This article was published as a part of the Data Science Blogathon.

## Introduction

Have you ever wondered what an audio’s Amplitude Envelope and RMS energy are? And, if you had to choose, which of these do you believe would be most resilient to outliers? If these questions pique your interest, then this article is for you!

In this article, we’ll visualize and examine the RMS Energy and the Amplitude Envelope of different music genre tracks, including classical, blues, reggae, rock, and jazz, using the librosa library, and then subsequently uncover which of these features are more robust to the outliers. Valerio Valerdo’s work served as inspiration for this article. I strongly advise you to visit his Youtube channel to see his remarkable work in the field of audio ML/DL.

## Tools

• Python,
• Librosa,
• Audio samples from the GTZAN dataset (each sample is 30 seconds long)

## What does RMS Energy Mean?

RMS Energy of the audio signal: The overall magnitude of a signal corresponds to its energy. For audio signals, this generally equates to how loud the signal is. The signal’s energy is calculated as follows:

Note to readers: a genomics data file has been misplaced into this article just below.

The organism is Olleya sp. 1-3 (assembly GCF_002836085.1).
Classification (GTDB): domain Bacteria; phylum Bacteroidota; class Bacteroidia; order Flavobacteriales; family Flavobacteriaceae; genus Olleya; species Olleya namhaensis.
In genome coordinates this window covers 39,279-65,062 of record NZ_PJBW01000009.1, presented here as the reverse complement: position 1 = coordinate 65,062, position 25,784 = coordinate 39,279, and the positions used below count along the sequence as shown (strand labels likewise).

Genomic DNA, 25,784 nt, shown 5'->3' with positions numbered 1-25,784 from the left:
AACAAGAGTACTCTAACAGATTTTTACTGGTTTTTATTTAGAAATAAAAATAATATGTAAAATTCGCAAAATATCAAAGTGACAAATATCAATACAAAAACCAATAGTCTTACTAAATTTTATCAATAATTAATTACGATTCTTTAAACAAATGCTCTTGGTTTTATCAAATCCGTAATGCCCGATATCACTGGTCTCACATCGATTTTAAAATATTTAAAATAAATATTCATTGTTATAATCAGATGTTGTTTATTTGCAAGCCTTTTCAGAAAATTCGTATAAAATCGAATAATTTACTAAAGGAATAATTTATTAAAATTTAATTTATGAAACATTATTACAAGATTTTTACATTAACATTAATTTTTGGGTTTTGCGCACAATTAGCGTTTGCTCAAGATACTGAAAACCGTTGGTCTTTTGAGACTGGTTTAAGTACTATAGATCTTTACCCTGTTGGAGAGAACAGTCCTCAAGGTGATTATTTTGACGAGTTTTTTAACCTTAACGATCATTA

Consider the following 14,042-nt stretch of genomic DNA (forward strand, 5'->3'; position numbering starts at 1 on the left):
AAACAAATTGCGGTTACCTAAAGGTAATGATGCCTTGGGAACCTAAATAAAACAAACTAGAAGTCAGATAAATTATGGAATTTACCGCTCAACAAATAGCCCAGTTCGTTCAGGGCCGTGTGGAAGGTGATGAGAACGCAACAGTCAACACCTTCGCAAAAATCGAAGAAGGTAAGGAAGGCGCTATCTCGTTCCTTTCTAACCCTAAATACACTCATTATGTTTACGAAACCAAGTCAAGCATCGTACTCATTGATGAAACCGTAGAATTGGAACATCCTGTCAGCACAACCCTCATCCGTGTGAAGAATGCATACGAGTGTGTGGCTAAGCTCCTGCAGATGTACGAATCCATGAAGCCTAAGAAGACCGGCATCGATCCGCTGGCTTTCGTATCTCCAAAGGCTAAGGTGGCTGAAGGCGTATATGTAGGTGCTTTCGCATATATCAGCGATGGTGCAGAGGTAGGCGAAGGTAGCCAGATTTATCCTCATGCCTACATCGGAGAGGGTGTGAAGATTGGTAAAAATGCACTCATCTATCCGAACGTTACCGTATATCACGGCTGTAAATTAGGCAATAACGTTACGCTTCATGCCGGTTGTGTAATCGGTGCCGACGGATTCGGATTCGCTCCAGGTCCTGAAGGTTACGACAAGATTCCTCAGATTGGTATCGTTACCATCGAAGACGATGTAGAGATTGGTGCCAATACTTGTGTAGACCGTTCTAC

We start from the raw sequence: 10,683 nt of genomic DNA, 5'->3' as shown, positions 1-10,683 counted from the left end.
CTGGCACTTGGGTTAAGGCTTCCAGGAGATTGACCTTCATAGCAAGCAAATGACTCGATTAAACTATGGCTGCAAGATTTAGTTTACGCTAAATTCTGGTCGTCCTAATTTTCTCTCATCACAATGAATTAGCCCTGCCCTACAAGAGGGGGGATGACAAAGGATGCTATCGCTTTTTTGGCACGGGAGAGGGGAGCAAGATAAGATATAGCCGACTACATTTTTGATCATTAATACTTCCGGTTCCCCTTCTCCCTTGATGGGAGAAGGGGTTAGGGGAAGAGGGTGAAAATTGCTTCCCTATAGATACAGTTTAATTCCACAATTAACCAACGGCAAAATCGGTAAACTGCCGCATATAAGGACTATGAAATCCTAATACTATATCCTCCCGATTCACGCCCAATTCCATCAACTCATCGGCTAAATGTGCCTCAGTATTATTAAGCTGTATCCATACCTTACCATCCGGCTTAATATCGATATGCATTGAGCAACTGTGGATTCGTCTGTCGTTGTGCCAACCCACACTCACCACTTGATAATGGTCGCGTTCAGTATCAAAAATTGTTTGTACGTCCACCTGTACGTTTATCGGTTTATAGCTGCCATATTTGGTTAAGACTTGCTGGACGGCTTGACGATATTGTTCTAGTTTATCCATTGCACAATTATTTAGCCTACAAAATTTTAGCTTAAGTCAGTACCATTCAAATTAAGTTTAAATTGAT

RMS is a useful method of computing the average of variables across time. When dealing with audio, the signal value (amplitude) is squared, averaged over time, and then the square root of the result is determined. The mathematical definition of a signal’s root-mean-square energy (RMSE) is:

## What does the Amplitude Envelope of the Audio Signal Mean?

Amplitude Envelope: The amplitude envelope is a time-domain audio characteristic extracted from the raw audio waveform that refers to fluctuations in a sound’s amplitude over time and is an important quality because it affects our auditory impression of timbre. This is a crucial sound feature because it allows us to recognize and discriminate sounds quickly. The signal’s Amplitude Envelope, which offers a rough estimate of loudness, is made up of the maximum amplitude values across all samples in each frame. This property has been widely used for music genre classification and onset detection. However, because it is more sensitive to outliers than the RMS energy audio function, it is frequently less preferred.

Waveplots depicting the RMS energy (shown in red) and the amplitude envelope (shown in green)

Now, without further ado, let’s have a look at the RMS energy of the various music genre audio signals, and alongside, let’s compare them to their corresponding amplitude envelopes. [For more details on Amplitude Envelope, please take a look at my previous post].

The following is a step-by-step guide to visualizing and comparing the Amplitude envelope and RMS energy of different music genre tracks.